Is the speed of light in empty space constant?
Most experiments to measure the speed of light in empty space lead to the same value, c. This is in agreement with the solutions to the wave equation which can be derived from Maxwell's equations. It is this apparent overwhelming evidence which lead Einstein to postulate that the speed of light is always c in empty space and to base the theory of special relativity on this postulate. This paper shows that the experimentally verified laws of electromagnetism do not restrict the speed of light in empty space to the value c. It also points out that the speed of light has been found experimentally to be constant only in the inertial frame of the measuring apparatus.
No Reference information available - sign in for access.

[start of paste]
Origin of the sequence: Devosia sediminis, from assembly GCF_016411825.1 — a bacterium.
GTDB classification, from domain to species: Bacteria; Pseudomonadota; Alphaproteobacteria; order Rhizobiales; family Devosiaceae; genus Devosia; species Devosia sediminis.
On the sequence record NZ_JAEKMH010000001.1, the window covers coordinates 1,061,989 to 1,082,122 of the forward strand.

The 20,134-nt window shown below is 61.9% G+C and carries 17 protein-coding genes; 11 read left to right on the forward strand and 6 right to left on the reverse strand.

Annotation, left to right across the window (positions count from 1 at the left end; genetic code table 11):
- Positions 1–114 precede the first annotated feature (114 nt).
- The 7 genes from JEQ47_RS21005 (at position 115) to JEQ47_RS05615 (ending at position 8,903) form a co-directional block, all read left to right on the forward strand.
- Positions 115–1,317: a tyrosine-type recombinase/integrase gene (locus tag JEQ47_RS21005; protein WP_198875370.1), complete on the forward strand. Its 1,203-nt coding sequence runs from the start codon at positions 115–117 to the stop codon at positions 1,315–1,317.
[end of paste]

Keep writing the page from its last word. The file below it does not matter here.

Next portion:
No Citation information available - sign in for access.
No Supplementary Data.
No Article Media
Document Type: Research Article
Publication date: 08 June 2013
More about this publication?
- Physics Essays has been established as an international journal dedicated to theoretical and experimental aspects of fundamental problems in Physics and, generally, to the advancement of basic knowledge of Physics. The Journal's mandate is to publish rigorous and methodological examinations of past, current, and advanced concepts, methods and results in physics research. Physics Essays dedicates itself to the publication of stimulating exploratory, and original papers in a variety of physics disciplines, such as spectroscopy, quantum mechanics, particle physics, electromagnetic theory, astrophysics, space physics, mathematical methods in physics, plasma physics, philosophical aspects of physics, chemical physics, and relativity.
- Editorial Board
- Information for Authors
- Submit a Paper
- Subscribe to this Title
- Ingenta Connect is not responsible for the content or availability of external websites